July 20 (Bloomberg) — The grandson of a German anti-Nazi hero, who’s played by Tom Cruise in a film being shot near Berlin, has been given a cameo role in the movie.
Cruise, 45, is playing Claus Schenk Count von Stauffenberg, who was executed in 1944 after a failed bid to kill Adolf Hitler. Philipp von Schulthess, 34, a son of Stauffenberg’s youngest daughter Konstanze, will play a military officer in the film “Valkyrie,” according to Petra Schwuchow from the LimeLight PR agency, which is representing the film in Berlin.
“The grandson has been given a small role as an adjutant,” Schwuchow said in a telephone interview today.
Germany’s Bild newspaper hailed Schulthess’s decision to join the production as “a sensation,” after Stauffenberg’s eldest son, Berthold Count von Stauffenberg, 72, expressed anger over Cruise’s membership in the Church of Scientology.
“I don’t like the idea of a Scientology member playing my father,” Berthold Count von Stauffenberg, said in an interview with the Sueddeutsche Zeitung newspaper on June 22. “I’m afraid only awful kitsch will come out of it.”
Schulthess is a Swiss-based theater actor who studied at the London Academy of Music and Dramatic Art, Bild said.
Schwuchow confirmed details in the Bild story and said Schulthess was not immediately available for comment.
Count Stauffenberg was executed by firing squad after a bomb he planted in Hitler’s Wolf’s Lair headquarters in former East Prussia on July 20, 1944, narrowly missed killing the Nazi leader. Stauffenberg led a plot by German officers to assassinate Hitler.
German politicians have also expressed concern over a Scientology member playing one of the country’s most iconic figures of the 20th century. Cruise and director Bryan Singer have been told they can’t film “Valkyrie” scenes at Berlin’s Bendler Block, where Count Stauffenberg was executed. Filming began this week outside Berlin, where a mock-up of the Wolf’s Lair has been built in a forest.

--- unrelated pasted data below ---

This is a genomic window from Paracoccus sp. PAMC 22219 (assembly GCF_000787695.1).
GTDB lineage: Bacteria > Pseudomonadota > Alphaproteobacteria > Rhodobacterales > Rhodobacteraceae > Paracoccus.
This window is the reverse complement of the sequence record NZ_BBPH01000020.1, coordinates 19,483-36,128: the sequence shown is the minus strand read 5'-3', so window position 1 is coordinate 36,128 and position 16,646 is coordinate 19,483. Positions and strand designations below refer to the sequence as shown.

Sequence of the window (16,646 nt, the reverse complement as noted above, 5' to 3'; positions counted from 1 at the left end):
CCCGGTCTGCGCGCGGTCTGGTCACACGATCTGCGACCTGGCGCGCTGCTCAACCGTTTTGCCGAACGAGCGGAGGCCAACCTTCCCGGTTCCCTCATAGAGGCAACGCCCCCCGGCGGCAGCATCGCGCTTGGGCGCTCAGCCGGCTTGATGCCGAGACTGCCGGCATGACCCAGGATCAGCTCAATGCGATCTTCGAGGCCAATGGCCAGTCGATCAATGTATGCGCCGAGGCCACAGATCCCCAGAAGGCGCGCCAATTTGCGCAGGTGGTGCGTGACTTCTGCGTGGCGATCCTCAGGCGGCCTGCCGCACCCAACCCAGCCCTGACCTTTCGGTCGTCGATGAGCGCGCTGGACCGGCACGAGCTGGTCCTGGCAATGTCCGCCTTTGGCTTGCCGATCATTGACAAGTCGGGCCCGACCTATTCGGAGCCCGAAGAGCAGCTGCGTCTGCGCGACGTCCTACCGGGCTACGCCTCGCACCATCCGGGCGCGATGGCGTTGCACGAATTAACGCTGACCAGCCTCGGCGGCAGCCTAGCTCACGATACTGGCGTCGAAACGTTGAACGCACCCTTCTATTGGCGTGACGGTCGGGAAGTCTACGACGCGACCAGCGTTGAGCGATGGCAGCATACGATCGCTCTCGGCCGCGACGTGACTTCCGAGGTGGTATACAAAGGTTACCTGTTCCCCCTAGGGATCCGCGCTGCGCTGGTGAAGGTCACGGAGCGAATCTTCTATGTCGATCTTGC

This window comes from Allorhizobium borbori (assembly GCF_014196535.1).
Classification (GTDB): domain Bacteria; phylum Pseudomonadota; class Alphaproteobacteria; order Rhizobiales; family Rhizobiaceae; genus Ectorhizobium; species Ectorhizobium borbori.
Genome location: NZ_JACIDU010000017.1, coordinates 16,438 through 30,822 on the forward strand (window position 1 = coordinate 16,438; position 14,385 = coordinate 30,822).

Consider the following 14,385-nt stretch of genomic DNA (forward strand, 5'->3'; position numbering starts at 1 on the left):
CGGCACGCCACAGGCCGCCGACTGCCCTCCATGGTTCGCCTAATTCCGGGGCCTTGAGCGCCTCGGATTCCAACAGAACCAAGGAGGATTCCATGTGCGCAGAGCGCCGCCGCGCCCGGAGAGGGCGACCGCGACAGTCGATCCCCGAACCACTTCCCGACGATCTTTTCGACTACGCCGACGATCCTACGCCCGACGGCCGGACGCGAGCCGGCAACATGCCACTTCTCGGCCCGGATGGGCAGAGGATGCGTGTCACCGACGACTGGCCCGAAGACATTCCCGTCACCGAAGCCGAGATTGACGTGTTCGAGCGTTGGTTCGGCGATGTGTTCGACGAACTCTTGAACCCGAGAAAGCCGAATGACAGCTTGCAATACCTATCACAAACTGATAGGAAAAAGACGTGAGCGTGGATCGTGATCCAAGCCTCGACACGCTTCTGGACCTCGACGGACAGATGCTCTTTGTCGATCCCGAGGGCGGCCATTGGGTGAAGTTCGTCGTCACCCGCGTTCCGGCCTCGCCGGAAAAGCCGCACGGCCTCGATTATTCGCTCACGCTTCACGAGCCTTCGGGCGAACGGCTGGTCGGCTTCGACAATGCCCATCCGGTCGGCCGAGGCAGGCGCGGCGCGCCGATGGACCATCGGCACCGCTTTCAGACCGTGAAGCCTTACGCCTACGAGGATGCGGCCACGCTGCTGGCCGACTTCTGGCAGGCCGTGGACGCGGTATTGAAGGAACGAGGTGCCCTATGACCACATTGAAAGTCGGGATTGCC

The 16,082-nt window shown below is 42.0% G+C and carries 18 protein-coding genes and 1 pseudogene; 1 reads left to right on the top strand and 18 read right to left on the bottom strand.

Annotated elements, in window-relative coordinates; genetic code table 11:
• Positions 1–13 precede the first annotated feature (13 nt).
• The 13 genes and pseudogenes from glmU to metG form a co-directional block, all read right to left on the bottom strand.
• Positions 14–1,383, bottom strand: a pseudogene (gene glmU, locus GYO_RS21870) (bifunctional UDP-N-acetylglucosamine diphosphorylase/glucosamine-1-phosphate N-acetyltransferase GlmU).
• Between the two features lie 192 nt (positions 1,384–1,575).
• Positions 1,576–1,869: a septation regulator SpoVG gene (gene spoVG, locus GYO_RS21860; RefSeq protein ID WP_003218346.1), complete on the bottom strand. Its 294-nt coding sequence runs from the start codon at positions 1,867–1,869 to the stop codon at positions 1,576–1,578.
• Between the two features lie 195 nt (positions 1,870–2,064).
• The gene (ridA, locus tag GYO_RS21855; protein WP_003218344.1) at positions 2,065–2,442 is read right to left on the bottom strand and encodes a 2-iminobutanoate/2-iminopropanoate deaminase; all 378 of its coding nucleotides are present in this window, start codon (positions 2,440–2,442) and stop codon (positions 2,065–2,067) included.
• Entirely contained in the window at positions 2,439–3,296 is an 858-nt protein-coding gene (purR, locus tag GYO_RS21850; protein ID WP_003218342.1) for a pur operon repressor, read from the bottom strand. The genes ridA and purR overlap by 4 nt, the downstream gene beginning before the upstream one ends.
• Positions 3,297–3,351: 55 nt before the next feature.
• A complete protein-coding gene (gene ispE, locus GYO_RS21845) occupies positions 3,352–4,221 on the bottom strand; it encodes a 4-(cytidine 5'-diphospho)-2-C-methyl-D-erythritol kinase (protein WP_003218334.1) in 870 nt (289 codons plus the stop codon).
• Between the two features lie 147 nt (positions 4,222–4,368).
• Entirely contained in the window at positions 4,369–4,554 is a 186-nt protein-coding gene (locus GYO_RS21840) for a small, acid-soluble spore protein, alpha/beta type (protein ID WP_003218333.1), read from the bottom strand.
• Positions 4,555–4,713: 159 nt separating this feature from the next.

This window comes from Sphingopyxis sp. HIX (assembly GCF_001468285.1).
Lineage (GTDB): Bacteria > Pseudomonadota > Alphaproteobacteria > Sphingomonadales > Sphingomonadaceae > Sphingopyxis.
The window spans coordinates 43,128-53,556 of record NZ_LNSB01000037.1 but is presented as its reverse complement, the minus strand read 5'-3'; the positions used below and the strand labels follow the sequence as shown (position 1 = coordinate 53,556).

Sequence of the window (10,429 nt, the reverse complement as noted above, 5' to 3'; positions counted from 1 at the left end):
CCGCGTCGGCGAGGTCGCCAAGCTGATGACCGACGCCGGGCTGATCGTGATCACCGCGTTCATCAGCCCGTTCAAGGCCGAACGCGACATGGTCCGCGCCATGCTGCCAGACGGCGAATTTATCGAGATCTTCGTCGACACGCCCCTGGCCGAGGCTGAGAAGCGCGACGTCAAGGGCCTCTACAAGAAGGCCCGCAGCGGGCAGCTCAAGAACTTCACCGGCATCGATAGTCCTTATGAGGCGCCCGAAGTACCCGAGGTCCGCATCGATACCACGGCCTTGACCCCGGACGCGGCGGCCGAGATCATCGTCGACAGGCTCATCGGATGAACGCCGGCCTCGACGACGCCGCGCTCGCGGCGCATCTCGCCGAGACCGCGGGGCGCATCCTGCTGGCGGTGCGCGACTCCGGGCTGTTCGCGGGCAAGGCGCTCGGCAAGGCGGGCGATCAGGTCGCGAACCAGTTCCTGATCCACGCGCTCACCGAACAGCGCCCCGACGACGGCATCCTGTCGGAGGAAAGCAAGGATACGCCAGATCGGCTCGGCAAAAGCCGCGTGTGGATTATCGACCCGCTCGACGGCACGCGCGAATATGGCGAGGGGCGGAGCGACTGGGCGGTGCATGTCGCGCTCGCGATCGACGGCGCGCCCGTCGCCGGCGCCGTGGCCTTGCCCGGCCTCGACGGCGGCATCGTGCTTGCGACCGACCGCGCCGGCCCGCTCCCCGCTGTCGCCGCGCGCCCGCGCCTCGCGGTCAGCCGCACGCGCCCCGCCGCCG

The German state, which raises billions of euros in taxes annually to fund mainstream Lutheran and Catholic churches, has long taken a dim view of offshoot religions such as Scientology.
Scientology has a “totalitarian structure,” says a report posted on the Web site of the German embassy to the U.S.
The U.S. State Department has criticized Germany’s treatment of Scientology. “Discrimination against certain religious minorities remained a problem,” said the State Department’s chapter on Germany in its Country Reports on Human Rights Practices for 2006, released last March.
“Federal and some state authorities continued to classify Scientology as a potential threat to democratic order, a view that led to employment and commercial discrimination against Scientologists,” the report said.